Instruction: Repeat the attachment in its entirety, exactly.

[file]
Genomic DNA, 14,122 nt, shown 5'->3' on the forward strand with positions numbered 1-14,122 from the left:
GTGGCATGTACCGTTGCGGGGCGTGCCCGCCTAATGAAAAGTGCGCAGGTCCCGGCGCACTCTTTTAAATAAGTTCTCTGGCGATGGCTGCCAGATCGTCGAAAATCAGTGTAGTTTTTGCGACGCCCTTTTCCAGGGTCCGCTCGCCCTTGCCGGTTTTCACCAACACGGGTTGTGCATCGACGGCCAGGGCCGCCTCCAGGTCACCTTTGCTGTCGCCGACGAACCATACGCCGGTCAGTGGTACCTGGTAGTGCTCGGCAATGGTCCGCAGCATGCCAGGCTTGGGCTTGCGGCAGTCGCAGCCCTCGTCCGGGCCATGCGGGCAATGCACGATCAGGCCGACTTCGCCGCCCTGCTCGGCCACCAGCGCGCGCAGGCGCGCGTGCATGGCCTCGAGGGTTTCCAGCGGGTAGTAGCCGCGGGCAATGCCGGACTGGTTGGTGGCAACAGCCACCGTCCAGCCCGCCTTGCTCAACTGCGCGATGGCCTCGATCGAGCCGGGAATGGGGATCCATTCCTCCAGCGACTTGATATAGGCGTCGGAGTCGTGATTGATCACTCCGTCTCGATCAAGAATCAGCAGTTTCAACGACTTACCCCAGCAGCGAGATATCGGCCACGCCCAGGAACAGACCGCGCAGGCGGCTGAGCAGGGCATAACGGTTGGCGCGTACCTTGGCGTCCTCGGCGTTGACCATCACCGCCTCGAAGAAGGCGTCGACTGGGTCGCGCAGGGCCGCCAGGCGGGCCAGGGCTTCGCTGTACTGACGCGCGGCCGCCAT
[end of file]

Genomic DNA, 14,122 nt, shown 5'->3' on the forward strand with positions numbered 1-14,122 from the left:
GTGGCATGTACCGTTGCGGGGCGTGCCCGCCTAATGAAAAGTGCGCAGGTCCCGGCGCACTCTTTTAAATAAGTTCTCTGGCGATGGCTGCCAGATCGTCGAAAATCAGTGTAGTTTTTGCGACGCCCTTTTCCAGGGTCCGCTCGCCCTTGCCGGTTTTCACCAACACGGGTTGTGCATCGACGGCCAGGGCCGCCTCCAGGTCACCTTTGCTGTCGCCGACGAACCATACGCCGGTCAGTGGTACCTGGTAGTGCTCGGCAATGGTCCGCAGCATGCCAGGCTTGGGCTTGCGGCAGTCGCAGCCCTCGTCCGGGCCATGCGGGCAATGCACGATCAGGCCGACTTCGCCGCCCTGCTCGGCCACCAGCGCGCGCAGGCGCGCGTGCATGGCCTCGAGGGTTTCCAGCGGGTAGTAGCCGCGGGCAATGCCGGACTGGTTGGTGGCAACAGCCACCGTCCAGCCCGCCTTGCTCAACTGCGCGATGGCCTCGATCGAGCCGGGAATGGGGATCCATTCCTCCAGCGACTTGATATAGGCGTCGGAGTCGTGATTGATCACTCCGTCTCGATCAAGAATCAGCAGTTTCAACGACTTACCCCAGCAGCGAGATATCGGCCACGCCCAGGAACAGACCGCGCAGGCGGCTGAGCAGGGCATAACGGTTGGCGCGTACCTTGGCGTCCTCGGCGTTGACCATCACCGCCTCGAAGAAGGCGTCGACTGGGTCGCGCAGGGCCGCCAGGCGGGCCAGGGCTTCGCTGTACTGACGCGCGGCCGCCAT